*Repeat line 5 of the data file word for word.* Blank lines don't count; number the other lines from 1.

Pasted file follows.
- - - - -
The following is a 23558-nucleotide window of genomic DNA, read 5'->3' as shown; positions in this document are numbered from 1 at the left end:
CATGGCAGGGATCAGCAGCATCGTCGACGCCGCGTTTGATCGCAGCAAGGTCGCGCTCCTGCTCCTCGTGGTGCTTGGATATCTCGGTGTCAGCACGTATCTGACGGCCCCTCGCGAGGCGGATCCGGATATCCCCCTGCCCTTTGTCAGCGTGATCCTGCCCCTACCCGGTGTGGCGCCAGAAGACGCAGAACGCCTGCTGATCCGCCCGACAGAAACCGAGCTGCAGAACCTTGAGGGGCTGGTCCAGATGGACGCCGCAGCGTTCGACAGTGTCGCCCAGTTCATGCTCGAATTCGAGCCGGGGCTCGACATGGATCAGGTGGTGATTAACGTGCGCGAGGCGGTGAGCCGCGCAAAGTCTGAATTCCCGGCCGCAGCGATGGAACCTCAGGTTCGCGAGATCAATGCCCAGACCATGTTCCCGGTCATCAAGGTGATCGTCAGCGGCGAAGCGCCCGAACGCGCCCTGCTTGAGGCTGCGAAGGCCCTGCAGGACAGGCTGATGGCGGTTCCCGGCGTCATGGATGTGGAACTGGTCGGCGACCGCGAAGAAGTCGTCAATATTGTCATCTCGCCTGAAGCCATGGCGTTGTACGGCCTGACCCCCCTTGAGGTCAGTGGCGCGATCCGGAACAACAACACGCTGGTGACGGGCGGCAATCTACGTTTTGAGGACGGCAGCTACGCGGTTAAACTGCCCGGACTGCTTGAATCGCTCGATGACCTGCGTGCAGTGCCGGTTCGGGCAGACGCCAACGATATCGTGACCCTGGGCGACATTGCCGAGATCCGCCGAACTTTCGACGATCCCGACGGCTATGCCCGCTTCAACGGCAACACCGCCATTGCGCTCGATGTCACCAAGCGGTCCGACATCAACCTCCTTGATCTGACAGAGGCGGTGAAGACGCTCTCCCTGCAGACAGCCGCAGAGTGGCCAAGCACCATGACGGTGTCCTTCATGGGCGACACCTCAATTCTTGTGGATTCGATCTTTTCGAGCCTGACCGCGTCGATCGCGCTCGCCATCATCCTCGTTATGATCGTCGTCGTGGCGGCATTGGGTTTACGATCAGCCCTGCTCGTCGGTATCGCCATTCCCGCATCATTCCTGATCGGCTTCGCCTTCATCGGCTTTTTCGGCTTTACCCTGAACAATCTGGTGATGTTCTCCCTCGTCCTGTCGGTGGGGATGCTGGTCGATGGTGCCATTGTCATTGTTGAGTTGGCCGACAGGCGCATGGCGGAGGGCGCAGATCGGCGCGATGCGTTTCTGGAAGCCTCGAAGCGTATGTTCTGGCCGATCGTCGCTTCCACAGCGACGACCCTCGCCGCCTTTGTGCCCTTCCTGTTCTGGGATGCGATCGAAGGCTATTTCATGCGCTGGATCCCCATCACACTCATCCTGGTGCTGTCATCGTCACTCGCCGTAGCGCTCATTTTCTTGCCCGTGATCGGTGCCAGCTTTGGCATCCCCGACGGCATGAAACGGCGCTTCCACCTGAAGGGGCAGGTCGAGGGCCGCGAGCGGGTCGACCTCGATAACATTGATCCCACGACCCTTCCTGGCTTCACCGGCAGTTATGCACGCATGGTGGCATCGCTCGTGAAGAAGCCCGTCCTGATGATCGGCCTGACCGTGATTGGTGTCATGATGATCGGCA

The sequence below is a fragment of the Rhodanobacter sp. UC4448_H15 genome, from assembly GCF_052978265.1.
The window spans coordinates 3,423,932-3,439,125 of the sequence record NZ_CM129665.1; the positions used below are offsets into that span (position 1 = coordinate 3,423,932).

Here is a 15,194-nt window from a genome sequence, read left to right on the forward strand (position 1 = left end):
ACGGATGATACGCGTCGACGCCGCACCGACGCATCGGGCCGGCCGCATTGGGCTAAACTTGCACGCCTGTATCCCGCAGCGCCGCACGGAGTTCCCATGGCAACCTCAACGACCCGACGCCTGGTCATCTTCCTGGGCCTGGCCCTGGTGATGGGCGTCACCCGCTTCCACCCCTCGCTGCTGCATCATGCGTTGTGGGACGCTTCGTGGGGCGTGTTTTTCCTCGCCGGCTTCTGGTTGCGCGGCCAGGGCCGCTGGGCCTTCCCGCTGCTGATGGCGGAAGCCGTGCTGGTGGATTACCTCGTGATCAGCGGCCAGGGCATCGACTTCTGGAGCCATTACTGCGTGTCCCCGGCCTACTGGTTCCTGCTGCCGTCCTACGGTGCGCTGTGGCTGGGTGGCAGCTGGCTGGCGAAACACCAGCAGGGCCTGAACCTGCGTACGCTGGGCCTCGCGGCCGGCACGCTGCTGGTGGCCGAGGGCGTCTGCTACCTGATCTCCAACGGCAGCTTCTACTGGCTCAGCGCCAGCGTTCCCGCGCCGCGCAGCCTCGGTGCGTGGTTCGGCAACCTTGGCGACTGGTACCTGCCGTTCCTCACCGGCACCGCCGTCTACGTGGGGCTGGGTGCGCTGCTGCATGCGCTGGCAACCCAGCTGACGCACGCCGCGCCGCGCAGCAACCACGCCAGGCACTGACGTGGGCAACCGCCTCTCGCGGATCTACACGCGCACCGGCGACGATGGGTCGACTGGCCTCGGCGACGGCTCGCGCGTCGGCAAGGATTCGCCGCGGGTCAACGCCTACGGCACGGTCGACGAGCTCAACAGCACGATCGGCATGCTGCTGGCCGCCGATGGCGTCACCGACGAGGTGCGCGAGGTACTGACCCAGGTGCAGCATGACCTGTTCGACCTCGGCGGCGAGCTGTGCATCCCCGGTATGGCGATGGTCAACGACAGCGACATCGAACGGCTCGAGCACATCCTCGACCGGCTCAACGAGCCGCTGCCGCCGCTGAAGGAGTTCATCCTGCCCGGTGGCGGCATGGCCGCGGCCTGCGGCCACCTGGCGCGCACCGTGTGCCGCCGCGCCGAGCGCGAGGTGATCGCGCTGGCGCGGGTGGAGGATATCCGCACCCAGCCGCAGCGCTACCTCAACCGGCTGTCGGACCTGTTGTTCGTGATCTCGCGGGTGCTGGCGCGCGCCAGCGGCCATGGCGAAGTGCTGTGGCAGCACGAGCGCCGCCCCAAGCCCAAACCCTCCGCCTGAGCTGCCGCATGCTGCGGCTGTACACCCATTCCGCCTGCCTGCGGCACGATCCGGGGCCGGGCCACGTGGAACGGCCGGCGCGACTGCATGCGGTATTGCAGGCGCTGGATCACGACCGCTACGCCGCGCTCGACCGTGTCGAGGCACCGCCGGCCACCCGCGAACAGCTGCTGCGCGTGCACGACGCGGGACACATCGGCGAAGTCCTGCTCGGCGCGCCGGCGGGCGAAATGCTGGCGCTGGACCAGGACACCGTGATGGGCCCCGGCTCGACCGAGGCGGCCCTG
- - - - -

Here is a 15,194-nt window from a genome sequence, read left to right on the forward strand (position 1 = left end):